Preference is Being Different, Not Being Like Nike

Success leaves clues but preference comes from being different

By Tom Dougherty

Jump Off The Bridge Stop Being Like Nike

Being Like NikeStop looking to the market leader as a role model. Consumer product branding is more complicated than that. This is a tough hump to get over because good common sense tells us to look for clues in proven successes. We still should. However, the clues we need to look for are not found in the advertising execution, but rather in the strategy we need to avoid.

As savvy marketers we all nod our heads in agreement about the need to look at strategy but when we look at the advertising messages filling the consumer pipeline, we must admit that what we see is a world full of the same brand messages and companies making the same mistakes.

Consider the athletic shoe category as a case in point. Nike is far and away the category leader. They built a juggernaut of a franchise on the new understanding of brand. While others in the category were busy selling “run faster and jump higher” (product benefits), Nike branding was hard at work selling brand.

Nike Did Not Copy Nike

Nike got it early on that consumers don’t buy benefits; they buy identity. Nike did (and still does) a great job telling all of us whom we are when we lace up a pair of their shoes. Not only did we flock in droves to buy them, we paid a tremendous price for the privilege of choosing their brand. Meanwhile, great old legacy brands such as Converse, Puma, and Adidas slipped further and further behind in the market. PF Flyers and others simply turned over and passed away completely.

Being Like NikeSome upstart “fashion” brands slipped in and out, but no one has cracked the Nike rock. The lesson to be learned from Nike is about brand segmentation and identification. They “just do it” better than anyone. The clues of their success are found in the brand thinking and the guts they showed in having gone against the advertising grain. Nike invented a new way to market and their advertising has never faltered.

The advertising has retained its freshness and brand integrity. However, some of the competition has decided the best way to fight Nike is to be just like them. A new Adidas commercial, starring Los Angeles Laker Kobe Bryant as the featured athlete (athlete endorser, now there’s a novel idea), has him cavorting above the rim in some hi-tech magic that looks, sounds and, worst of all, feels just like a Nike spot featuring Michael Jordan.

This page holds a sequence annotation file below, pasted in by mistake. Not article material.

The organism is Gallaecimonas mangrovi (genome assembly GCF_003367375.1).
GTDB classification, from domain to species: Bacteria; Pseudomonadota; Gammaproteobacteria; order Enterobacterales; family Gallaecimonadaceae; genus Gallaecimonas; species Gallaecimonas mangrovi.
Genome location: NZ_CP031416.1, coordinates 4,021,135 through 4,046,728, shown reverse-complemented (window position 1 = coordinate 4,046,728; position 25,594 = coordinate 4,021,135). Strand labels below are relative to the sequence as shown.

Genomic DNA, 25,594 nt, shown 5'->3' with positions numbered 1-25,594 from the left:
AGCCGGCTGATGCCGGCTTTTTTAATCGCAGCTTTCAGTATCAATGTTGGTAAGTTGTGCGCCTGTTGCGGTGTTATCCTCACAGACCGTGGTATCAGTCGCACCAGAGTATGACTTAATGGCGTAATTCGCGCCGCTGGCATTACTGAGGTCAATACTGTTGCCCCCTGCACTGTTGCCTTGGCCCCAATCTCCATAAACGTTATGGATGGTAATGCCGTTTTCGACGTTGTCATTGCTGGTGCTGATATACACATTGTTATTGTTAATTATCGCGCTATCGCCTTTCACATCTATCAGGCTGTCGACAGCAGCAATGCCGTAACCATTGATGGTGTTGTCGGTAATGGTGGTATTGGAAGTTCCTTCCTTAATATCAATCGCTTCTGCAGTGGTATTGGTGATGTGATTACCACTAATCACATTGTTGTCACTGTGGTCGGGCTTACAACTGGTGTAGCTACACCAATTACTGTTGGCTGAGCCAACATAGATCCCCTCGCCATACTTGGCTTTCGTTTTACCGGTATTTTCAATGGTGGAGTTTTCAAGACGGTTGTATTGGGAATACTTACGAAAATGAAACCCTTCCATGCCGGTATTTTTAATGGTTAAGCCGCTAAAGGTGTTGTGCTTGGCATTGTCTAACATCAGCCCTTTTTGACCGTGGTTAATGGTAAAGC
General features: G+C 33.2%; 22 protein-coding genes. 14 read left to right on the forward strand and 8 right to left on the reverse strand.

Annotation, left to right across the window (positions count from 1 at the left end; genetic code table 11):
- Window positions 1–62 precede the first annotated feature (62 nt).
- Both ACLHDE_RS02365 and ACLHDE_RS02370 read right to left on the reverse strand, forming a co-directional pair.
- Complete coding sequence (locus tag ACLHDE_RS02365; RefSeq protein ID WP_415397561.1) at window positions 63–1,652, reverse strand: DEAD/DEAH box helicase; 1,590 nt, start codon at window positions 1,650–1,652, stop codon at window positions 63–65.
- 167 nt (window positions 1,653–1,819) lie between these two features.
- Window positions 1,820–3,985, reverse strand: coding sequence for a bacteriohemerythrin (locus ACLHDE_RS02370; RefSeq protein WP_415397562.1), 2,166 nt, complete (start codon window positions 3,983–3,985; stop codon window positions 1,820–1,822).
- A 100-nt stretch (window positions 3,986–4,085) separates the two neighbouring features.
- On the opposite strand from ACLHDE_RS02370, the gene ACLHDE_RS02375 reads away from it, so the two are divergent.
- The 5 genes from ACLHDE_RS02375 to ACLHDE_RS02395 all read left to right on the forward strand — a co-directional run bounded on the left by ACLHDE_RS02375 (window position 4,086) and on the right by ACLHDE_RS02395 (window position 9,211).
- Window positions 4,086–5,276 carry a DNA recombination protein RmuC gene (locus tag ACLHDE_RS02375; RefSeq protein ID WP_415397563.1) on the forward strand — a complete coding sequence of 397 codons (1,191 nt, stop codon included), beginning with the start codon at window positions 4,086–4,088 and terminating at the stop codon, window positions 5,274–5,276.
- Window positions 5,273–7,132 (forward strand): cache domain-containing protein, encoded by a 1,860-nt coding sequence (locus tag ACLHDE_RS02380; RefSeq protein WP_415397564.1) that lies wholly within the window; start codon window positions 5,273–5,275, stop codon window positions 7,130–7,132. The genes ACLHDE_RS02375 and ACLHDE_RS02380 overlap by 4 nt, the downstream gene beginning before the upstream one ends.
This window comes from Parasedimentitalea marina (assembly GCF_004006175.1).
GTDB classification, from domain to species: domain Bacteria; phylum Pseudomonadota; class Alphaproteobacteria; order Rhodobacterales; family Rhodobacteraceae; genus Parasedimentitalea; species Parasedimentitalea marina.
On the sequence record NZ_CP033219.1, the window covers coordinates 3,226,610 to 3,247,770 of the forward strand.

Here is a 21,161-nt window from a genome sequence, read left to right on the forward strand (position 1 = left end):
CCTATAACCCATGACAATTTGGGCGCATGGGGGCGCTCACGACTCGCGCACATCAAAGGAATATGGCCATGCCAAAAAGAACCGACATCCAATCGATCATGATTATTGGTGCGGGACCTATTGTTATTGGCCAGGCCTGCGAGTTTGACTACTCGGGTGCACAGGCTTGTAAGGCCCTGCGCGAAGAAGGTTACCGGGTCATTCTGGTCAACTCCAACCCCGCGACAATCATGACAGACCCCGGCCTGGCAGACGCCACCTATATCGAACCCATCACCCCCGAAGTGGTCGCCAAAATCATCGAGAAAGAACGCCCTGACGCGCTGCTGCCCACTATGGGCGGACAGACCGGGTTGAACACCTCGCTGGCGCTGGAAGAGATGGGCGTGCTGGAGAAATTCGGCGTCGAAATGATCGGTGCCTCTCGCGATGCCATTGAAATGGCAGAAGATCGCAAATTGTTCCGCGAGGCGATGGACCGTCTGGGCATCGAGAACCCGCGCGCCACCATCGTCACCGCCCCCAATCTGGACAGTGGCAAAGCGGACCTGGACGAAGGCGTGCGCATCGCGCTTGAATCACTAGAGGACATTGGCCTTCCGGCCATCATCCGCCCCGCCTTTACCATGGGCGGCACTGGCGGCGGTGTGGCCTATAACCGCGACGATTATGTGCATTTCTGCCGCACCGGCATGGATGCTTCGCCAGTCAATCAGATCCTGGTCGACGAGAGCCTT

This advertising campaign hit the airwaves despite the fact that we all learned in Marketing 101 that only the market leader has the luxury of category building. Adidas will never be successful in challenging the Nike brand as long as it tries to be just like them. (Adidas wants to be like Mike.) If they wish to challenge Nike, they need to identify the members of a tight marketing segment and play to their differences — not attract their similarities. Why this advertising plagiarism happens is easy to understand.

Who in the athletic shoe category would not want to be like Nike? When you are spending $2.5 million on production for a single TV commercial and another $100 million on airtime, who among us is willing to take a risk? Ah, but here is the rub.

There is no risk in being just like Nike. Risk, by definition, means an uncertain outcome and when you copy the market leader failure is a certainty. In truth, it is not about risk but about blame. Who in the marketing department is going to get blamed for copying the market leader? Who ever lost their job in developing computer software for designing a copycat program of Microsoft? Brand Thief readers are different. We don’t get rewarded for team participation; we get rewarded for winning.

Do You Want To Win?

Being Like NikeIf you want to win you need to know your target audience better than the competition. You need to develop research that helps you understand core beliefs, the anthropological data that helps you get inside their dreams and aspirations. Nike is not about athletic competition, it’s not about shoes, it is all about us.

Who do we, as consumers, think we are? Who do we wish to be? How do we tell everyone around us what is important to us? (We are people who “just do it.”) And if we, as marketers, were beginning to develop a brand strategy to position us against Nike, we need to ask, “How is the target market different than who Nike thinks it is?”

This is always where the first chink in the armor of the consumer product branding can be found — especially in regards to the market leader. This is his weakness and what is inherent in the nature of his position. However, this is not enough. Marketers always need to evaluate the competitive messaging in our due diligence as well. We need to chart the messages, the style and the content.

(Here is a great example of charting a market) It is important to figure out which brand owns the messaging positions. More often than not, because brands try to copy the leader, you will find that the style and messaging will be similar too. If someone rises to the top with humorous advertising, you can expect to find everyone else filing into line like lemmings heading to the sea. Be different — not just because you want to, but also because you know how being different will grow your market share. Check out The Lowdown section for some samples of competitive brand charting.

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